Decision #07/20 - Type: Workers Compensation
The worker is appealing the decision made by the Workers Compensation Board ("WCB") that her claim was not acceptable. A hearing was held on October 29, 2019 to consider the worker's appeal.
Whether or not the claim is acceptable.
That the claim is not acceptable.
The worker filed a Worker Incident Report with the WCB on December 6, 2016 reporting an injury to her left and right wrists that occurred at work, with an incident date of July 1, 2015. In her Report, the worker noted that in July 2015, her job duties included "…stripping floors and I had to use a bussing [sic] machine that vibrates. After holding the machine for a long time, my fingers felt numb and a sharp pain in both of my hands." The worker advised that in September 2015, she was mopping and sweeping and the pain settled but did not go away. She noted that she wore braces on her wrists at night when sleeping. She further advised that in May 2016 she was referred for a nerve conduction test which indicated she had carpal tunnel. The worker advised that in July 2016, she was provided with a new machine for stripping the floors. The worker further indicated she had undergone another nerve conduction study and her doctor advised she required surgery.
On December 8, 2016, the WCB received a copy of a June 1, 2016 nerve conduction study and report for the worker. The nerve conduction study demonstrated "Moderate right median neuropathy of the wrist" and "…mild left median neuropathy of the wrist." A second nerve conduction study undertaken on December 5, 2016 demonstrated "Severe right, moderate left CTS [carpal tunnel syndrome]."
The worker discussed her claim with her WCB adjudicator on January 11, 2017. The worker confirmed that she had previous carpal tunnel release surgery to her left wrist in 1999 and her right wrist in 2000. She related her carpal tunnel symptoms to driving and her job duties involving the use of machines to strip, buff and clean the floors. She noted that the machine vibrates when in use and the "…handle is at her waist and her hands are pushing down with her wrists positioned at an angle, and she has to push up and down on the handle to go side to side." The worker further noted that this machine is used to strip wax from the floors during holiday breaks, three times a year, and during that time, the machine is used up to three or four hours some days. She reported that in March 2015, a part was replaced on the machine she used, and near the end of July 2015 she started to feel an increase in her symptoms as the replacement part did not fit properly and the machine began to vibrate more and was harder to control. She advised that the machine was replaced in the summer of 2016.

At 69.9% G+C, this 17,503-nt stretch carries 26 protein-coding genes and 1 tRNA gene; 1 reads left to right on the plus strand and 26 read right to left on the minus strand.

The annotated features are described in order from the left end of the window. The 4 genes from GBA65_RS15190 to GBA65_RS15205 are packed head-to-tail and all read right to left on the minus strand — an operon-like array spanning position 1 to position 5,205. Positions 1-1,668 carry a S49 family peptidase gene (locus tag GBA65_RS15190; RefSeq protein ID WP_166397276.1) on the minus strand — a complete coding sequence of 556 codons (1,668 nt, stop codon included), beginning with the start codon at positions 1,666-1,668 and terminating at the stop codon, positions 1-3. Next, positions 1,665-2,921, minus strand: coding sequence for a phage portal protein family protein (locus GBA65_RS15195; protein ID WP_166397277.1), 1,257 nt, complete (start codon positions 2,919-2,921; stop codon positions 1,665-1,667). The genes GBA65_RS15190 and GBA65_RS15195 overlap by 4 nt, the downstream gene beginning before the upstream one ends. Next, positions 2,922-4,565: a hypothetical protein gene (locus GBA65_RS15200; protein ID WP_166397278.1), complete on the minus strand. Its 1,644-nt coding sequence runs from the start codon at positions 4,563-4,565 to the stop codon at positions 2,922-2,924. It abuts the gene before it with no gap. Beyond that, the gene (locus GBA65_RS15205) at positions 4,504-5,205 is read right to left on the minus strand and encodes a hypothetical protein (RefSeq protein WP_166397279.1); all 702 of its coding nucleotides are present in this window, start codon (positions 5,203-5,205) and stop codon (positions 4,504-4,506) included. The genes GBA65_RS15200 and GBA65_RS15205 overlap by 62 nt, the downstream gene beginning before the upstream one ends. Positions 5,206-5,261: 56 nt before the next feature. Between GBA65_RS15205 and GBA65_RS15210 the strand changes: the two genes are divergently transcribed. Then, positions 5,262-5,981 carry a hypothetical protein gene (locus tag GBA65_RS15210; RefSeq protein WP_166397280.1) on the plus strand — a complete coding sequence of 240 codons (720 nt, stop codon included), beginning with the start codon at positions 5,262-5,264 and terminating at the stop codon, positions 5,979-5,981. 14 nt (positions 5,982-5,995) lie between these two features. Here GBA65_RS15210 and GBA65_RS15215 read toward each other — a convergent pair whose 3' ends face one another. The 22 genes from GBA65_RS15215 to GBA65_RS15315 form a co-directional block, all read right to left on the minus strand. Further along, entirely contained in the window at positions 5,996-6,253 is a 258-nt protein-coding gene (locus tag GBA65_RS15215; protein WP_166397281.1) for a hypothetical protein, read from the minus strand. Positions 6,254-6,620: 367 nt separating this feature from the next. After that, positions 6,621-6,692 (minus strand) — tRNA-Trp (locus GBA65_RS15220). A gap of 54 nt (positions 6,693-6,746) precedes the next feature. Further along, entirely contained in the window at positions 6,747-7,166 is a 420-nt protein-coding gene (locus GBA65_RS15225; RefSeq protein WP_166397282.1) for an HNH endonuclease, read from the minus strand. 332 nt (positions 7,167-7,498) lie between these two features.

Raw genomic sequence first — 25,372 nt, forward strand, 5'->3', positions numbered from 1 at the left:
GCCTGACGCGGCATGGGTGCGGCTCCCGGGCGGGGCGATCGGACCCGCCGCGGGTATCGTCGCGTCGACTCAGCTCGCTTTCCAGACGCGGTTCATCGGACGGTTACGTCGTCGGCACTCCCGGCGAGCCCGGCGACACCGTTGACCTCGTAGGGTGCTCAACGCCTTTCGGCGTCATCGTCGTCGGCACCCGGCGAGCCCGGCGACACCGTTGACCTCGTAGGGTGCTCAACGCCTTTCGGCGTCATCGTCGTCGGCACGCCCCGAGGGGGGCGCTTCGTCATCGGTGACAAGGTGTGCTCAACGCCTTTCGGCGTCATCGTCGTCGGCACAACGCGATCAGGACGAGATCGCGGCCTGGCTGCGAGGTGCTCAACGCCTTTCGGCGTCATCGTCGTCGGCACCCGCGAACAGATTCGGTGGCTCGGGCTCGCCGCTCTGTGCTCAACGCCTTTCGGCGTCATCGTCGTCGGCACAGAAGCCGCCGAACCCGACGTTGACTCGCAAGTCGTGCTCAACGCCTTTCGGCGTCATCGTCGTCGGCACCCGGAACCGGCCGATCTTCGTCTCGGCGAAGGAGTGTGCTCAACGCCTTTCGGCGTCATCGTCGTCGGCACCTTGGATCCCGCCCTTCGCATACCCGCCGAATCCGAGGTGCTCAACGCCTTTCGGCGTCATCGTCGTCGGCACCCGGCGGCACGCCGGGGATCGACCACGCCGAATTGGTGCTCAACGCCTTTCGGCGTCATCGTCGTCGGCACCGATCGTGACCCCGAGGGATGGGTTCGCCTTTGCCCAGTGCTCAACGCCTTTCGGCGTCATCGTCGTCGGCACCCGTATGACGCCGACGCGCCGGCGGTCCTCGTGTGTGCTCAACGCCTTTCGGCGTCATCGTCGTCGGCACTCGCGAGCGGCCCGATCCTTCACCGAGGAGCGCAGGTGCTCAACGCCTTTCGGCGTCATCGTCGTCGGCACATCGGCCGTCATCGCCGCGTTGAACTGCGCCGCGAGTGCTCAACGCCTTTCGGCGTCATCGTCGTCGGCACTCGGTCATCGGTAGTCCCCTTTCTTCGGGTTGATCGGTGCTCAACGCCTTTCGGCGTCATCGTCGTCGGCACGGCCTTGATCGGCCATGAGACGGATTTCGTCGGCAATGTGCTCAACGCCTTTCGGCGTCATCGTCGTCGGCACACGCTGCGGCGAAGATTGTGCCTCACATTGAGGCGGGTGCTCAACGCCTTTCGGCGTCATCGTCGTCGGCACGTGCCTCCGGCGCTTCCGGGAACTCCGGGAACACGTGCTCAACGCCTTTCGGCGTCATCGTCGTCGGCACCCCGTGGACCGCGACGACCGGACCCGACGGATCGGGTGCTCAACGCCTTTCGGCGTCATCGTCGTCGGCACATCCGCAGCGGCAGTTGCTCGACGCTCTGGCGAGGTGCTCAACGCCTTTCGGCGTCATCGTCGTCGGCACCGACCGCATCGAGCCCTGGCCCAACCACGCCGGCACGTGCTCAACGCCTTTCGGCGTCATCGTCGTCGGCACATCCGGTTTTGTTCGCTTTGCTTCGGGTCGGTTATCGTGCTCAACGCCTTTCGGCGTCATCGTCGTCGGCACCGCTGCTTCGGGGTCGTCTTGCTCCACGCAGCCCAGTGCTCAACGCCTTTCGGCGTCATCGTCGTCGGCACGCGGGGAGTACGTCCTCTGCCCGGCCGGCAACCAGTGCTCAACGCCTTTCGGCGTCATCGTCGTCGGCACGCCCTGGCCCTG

On January 17 and 18, 2017, the WCB spoke with two of the worker's supervisors regarding her claim. The first supervisor confirmed that the worker complained of her wrists hurting when using the floor buffer/swing machine. The second supervisor confirmed the worker's description of her duties and that the machine was replaced in the summer of 2016. The WCB spoke with another co-worker on January 19, 2017 who confirmed that the worker had made complaints regarding her wrist difficulties to him.
On February 24, 2017, the worker's file was reviewed by a WCB medical advisor. The WCB medical advisor opined that the worker's previous carpal tunnel release surgery "…should make one less likely to develop CTS in future." The medical advisor further noted that the same factors that contributed to the initial development of CTS would contribute to the subsequent recurrence, including repetitive and forceful gripping/grasping, sustained awkward wrist postures, exposure to cold and vibration.
On March 31, 2017, the WCB's Compensation Services advised the worker that they were unable to accept her claim. Compensation Services noted that while some repetition and force was required in the worker's job duties, the nature of her work did not require "…high repetition or force involving full flexion and extension." Further, it was noted that the worker performed a variety of job duties and used her hands differently in tasks throughout the course of her shift. Compensation Services advised that bilateral CTS is not a common work-related condition as most people use one hand or arm more than the other, or perform different tasks with each arm throughout the day, and as such, bilateral CTS strongly suggests a non-work-related cause.